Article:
IV. On these considerations the apostle grounds his repeated and earnest caution and counsel that those who enjoy the gospel should maintain a holy fear and jealousy over themselves, lest latent unbelief should rob them of the benefit of the word, and of that spiritual rest which is discovered and tendered in the gospel: Let us fear lest, a promise being left us of entering into his rest, any of you should seem to come short of it, v. 1. Observe, 1. Grace and glory are attainable by all under the gospel: there is an offer, and a promise to those who shall accept the offer. 2. Those who may attain them may also fall short. Those who may attain them may also fall short. Those who might have attained salvation by faith may fall short by unbelief. 3. It is a dreadful thing so much as to seem to fall short of the gospel salvation, to seem so to themselves, to lose their comfortable hope; and to seem so to others, so losing the honour of their holy profession. But, if it be so dreadful to seem to fall short of this rest, it is much more dreadful really to fall short. Such a disappointment must be fatal. 4. One good means to prevent either our real falling short or seeming to fall short is to maintain a holy and religious fear lest we should fall short. This will make us vigilant and diligent, sincere and serious; this fear will put us upon examining our faith and exercising it; whereas presumption is the high road to ruin.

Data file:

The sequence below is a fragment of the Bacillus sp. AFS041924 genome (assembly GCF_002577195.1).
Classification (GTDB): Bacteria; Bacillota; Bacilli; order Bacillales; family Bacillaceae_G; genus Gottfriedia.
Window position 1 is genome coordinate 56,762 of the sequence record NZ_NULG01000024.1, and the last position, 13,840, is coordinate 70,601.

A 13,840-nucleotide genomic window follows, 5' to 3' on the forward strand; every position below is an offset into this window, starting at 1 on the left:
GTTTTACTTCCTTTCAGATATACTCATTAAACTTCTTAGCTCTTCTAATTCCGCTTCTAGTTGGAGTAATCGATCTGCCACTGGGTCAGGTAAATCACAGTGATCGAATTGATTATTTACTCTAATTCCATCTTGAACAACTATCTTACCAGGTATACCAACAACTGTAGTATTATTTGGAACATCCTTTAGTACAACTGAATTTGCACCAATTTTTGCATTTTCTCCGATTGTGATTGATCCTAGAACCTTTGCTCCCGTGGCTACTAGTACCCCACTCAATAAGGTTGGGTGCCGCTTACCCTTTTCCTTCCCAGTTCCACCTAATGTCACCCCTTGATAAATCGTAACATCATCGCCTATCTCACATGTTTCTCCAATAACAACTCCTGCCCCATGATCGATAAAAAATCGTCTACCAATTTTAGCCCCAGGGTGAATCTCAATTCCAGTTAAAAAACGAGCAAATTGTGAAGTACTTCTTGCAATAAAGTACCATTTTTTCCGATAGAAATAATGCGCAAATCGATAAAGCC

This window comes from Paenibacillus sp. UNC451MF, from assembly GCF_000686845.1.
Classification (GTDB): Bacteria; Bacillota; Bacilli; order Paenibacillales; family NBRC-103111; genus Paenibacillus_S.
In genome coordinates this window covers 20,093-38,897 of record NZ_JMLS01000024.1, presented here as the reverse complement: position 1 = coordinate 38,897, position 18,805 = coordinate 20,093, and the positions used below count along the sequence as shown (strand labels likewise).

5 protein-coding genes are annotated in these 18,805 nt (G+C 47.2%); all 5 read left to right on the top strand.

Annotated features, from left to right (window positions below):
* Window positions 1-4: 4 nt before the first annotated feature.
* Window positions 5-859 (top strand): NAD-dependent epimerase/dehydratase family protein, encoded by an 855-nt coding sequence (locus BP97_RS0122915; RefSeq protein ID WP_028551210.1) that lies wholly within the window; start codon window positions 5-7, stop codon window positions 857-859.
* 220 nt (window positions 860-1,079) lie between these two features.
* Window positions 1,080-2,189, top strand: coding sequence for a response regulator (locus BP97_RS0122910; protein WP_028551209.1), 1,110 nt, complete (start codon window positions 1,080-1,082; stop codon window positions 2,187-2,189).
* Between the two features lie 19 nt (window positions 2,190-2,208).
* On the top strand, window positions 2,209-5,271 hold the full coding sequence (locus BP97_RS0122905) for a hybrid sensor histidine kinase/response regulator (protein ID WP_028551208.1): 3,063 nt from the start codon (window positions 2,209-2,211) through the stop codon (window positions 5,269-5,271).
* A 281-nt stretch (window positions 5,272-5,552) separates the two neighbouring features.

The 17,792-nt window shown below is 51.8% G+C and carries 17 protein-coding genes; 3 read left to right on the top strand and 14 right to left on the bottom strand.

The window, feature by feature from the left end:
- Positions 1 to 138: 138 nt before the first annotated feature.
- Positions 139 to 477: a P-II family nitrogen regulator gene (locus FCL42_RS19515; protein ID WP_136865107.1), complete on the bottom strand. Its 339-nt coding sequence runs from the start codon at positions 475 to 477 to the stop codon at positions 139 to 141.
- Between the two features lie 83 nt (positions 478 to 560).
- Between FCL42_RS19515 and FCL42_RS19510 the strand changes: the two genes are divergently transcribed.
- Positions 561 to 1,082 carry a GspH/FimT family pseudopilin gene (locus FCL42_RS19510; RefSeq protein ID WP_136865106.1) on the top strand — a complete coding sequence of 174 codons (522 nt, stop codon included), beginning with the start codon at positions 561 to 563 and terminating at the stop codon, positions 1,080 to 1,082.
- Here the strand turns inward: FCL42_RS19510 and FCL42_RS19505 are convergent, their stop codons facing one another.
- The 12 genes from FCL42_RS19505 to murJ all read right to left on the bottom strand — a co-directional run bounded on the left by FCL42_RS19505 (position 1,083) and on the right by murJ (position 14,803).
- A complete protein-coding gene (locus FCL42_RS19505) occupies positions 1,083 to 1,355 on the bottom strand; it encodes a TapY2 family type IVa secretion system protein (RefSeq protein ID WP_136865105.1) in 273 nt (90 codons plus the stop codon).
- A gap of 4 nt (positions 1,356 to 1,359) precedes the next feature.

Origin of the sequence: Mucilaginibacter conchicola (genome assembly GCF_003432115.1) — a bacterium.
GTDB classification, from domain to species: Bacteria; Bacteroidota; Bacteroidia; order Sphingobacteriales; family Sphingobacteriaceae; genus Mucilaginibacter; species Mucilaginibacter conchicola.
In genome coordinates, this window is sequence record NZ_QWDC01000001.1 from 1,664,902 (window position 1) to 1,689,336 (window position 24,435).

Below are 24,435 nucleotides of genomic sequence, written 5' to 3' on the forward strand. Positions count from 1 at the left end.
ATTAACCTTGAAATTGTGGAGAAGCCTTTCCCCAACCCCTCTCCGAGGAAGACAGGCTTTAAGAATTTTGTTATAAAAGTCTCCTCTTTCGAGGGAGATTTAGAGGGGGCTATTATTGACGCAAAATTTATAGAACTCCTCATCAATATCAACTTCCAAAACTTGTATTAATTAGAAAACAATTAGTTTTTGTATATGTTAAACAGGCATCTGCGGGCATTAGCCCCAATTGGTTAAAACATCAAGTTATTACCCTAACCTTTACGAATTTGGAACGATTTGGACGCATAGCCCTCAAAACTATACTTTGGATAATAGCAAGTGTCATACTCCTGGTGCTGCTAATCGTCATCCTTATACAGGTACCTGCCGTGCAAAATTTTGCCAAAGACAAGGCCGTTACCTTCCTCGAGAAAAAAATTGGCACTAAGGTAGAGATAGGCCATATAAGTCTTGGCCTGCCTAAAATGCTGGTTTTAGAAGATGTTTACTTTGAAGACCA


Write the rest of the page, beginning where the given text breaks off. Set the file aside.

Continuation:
V. The apostle confirms the happiness of all those who truly believe the gospel; and this he does,
1. By asserting so positively the truth of it, from the experience of himself and others: "We, who have believed, do enter into rest, v. 3. We enter into a blessed union with Christ, and into a communion with God through Christ; in this state we actually enjoy many sweet communications of pardon of sin, peace of conscience, joy in the Holy Ghost, increase of grace and earnests of glory, resting from the servitude of sin, and reposing ourselves in God till we are prepared to rest with him in heaven."